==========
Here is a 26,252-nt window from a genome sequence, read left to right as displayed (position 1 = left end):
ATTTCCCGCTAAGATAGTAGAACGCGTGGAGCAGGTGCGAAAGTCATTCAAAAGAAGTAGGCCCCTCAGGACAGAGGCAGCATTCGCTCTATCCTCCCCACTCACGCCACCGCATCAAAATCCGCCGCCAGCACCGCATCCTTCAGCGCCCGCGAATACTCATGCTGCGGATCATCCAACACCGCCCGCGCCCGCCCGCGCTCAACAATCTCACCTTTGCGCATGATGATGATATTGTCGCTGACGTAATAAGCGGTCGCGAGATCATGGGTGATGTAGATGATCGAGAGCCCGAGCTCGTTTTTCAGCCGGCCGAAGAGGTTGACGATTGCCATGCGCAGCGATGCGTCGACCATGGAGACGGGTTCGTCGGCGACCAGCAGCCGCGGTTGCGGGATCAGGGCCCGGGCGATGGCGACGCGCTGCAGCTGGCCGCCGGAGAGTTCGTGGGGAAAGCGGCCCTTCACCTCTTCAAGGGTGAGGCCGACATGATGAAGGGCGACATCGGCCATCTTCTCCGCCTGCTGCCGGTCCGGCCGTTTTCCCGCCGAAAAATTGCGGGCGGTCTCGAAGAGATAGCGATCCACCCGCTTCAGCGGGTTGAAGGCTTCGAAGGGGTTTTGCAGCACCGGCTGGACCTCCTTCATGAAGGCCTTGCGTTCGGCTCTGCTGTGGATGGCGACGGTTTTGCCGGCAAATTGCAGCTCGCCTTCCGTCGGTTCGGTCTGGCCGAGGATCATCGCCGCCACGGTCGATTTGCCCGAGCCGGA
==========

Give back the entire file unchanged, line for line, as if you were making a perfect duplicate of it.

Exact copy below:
Here is a 26,252-nt window from a genome sequence, read left to right as displayed (position 1 = left end):
ATTTCCCGCTAAGATAGTAGAACGCGTGGAGCAGGTGCGAAAGTCATTCAAAAGAAGTAGGCCCCTCAGGACAGAGGCAGCATTCGCTCTATCCTCCCCACTCACGCCACCGCATCAAAATCCGCCGCCAGCACCGCATCCTTCAGCGCCCGCGAATACTCATGCTGCGGATCATCCAACACCGCCCGCGCCCGCCCGCGCTCAACAATCTCACCTTTGCGCATGATGATGATATTGTCGCTGACGTAATAAGCGGTCGCGAGATCATGGGTGATGTAGATGATCGAGAGCCCGAGCTCGTTTTTCAGCCGGCCGAAGAGGTTGACGATTGCCATGCGCAGCGATGCGTCGACCATGGAGACGGGTTCGTCGGCGACCAGCAGCCGCGGTTGCGGGATCAGGGCCCGGGCGATGGCGACGCGCTGCAGCTGGCCGCCGGAGAGTTCGTGGGGAAAGCGGCCCTTCACCTCTTCAAGGGTGAGGCCGACATGATGAAGGGCGACATCGGCCATCTTCTCCGCCTGCTGCCGGTCCGGCCGTTTTCCCGCCGAAAAATTGCGGGCGGTCTCGAAGAGATAGCGATCCACCCGCTTCAGCGGGTTGAAGGCTTCGAAGGGGTTTTGCAGCACCGGCTGGACCTCCTTCATGAAGGCCTTGCGTTCGGCTCTGCTGTGGATGGCGACGGTTTTGCCGGCAAATTGCAGCTCGCCTTCCGTCGGTTCGGTCTGGCCGAGGATCATCGCCGCCACGGTCGATTTGCCCGAGCCGGA